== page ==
Climate change: Why low-carbon 'blue' hydrogen could solve decarbonisation dilemmas

Reaching net zero is a controversial and complex business.

Controversial because, as we have seen throughout the UK, policies aimed at transitioning us faster, from ultra-low emission zones, to electric vehicles, to deposit return schemes, to replacing gas boilers, have proved to be political hot potatoes.

And complex, because there are multiple options, and it is all too easy to allow perfection to be the enemy of good as we work to reduce our emissions. That is a conundrum which can be controversial within the environmental movement, of which I regard myself as part. In essence, are we gradualists or fundamentalists? Are we in favour of a messy transition or a big bang switch to the perfect solution?

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As the founder of a Scottish start-up company which produces and uses green hydrogen produced from renewable electricity to replace diesel generators, one might expect that I’d be in the latter camp. However, I am not. I am extremely concerned that we are not moving anywhere near fast enough towards net zero, but am very firmly of the belief that we should be taking whatever pragmatic steps we can now to reduce emissions and start building momentum. In other words, I want progress to prevail over perfection.

A hydrogen filled balloon is used to replicate the sunA hydrogen filled balloon is used to replicate the sun
A hydrogen filled balloon is used to replicate the sun

A very clear manifestation of this gradualist versus fundamentalist argument which links into the hydrogen sector I am part of is the debate about how we decarbonise the heating of our homes; a monumental change critical to reaching net zero. It is widely accepted that the number one action should be home insulation to reduce energy demand yet despite the consensus on this, progress is woefully slow. It’s no surprise therefore that we have made little practical progress on the more controversial subject of decarbonising the three-quarters of UK households that rely on gas central heating.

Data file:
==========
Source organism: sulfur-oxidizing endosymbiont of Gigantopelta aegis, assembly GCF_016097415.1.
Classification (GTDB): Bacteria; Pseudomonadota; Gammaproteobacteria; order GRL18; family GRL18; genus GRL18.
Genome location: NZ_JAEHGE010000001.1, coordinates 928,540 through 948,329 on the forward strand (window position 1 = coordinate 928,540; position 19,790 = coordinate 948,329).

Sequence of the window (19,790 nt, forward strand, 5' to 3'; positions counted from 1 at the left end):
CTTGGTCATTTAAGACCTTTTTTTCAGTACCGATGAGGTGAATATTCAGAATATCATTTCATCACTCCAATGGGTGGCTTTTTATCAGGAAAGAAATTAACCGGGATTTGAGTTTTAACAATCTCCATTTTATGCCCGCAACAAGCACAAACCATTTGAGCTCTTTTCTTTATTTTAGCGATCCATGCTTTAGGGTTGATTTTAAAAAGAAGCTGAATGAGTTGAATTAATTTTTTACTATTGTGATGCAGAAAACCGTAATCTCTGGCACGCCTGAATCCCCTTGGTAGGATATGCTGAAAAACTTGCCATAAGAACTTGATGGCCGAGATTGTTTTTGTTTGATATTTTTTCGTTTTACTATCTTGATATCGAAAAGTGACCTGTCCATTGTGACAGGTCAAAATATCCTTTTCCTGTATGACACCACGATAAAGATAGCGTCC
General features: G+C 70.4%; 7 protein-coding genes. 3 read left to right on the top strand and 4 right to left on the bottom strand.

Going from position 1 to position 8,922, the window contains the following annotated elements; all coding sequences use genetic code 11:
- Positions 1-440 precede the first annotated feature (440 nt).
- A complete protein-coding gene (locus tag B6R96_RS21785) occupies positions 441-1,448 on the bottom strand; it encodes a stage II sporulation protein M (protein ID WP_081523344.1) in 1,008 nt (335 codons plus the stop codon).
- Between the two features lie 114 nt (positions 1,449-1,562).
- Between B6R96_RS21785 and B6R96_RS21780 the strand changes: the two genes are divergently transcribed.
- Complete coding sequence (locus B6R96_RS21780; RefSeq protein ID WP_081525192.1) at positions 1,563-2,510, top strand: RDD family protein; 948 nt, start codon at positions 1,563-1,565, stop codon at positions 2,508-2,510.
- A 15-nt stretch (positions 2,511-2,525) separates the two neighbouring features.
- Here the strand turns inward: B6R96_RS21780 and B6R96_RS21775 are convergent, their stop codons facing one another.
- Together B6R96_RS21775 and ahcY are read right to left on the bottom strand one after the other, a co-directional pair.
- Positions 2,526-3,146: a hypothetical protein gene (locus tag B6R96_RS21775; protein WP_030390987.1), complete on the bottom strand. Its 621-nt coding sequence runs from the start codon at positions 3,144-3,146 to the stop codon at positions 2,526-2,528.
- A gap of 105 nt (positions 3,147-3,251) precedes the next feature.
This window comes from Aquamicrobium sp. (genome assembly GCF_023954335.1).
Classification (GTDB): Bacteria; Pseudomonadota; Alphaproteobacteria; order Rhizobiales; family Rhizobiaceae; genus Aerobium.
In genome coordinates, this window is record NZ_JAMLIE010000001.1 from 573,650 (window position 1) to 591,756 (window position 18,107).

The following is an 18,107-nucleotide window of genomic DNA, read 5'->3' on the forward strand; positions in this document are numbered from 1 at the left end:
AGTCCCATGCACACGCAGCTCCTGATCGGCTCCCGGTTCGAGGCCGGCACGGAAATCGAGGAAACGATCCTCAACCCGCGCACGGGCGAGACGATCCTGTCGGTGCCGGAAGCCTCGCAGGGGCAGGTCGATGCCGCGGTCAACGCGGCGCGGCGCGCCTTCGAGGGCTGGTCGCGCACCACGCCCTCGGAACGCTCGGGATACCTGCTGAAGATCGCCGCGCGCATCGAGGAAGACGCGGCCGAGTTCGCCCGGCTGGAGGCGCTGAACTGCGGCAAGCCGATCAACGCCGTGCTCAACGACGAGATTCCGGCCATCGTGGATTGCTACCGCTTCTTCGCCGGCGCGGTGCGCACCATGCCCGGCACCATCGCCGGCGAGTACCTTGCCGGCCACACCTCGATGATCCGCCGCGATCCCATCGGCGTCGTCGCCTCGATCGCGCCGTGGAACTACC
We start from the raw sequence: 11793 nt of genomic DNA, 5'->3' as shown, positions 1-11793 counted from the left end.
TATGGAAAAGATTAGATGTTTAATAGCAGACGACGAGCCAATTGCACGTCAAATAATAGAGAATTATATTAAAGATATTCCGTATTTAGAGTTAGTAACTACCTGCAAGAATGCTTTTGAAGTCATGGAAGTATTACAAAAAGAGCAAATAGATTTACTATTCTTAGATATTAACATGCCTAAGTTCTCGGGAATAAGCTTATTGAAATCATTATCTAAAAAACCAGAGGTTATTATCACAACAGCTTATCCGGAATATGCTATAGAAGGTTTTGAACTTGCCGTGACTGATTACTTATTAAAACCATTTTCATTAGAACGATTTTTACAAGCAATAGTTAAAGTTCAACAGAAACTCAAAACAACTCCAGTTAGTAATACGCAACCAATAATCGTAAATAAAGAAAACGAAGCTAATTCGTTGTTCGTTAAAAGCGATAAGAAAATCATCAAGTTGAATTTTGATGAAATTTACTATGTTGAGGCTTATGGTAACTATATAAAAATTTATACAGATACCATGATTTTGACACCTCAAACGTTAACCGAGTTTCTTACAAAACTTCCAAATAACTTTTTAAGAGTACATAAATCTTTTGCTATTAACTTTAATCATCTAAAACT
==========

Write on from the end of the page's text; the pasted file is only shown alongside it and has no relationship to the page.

In the red corner we have the proponents of electrification, primarily through heat pumps which offer a highly efficient form of heating. This offers a route to 100 per cent decarbonisation, but requires major investment in additional renewable electricity generating capacity and associated grid capacity to get it to our homes, at the same time as this is needed for electric vehicle charging. It will also require individual households to invest in these new heating systems which are currently more expensive than traditional gas boiler systems and which many will struggle to afford on their own.

There is laudable work underway to start moving us in this direction. But we will not get there tomorrow – and nor are we likely to get there before the Scottish Government’s target date to phase out new or replacement fossil fuel boilers in on-gas areas from 2030.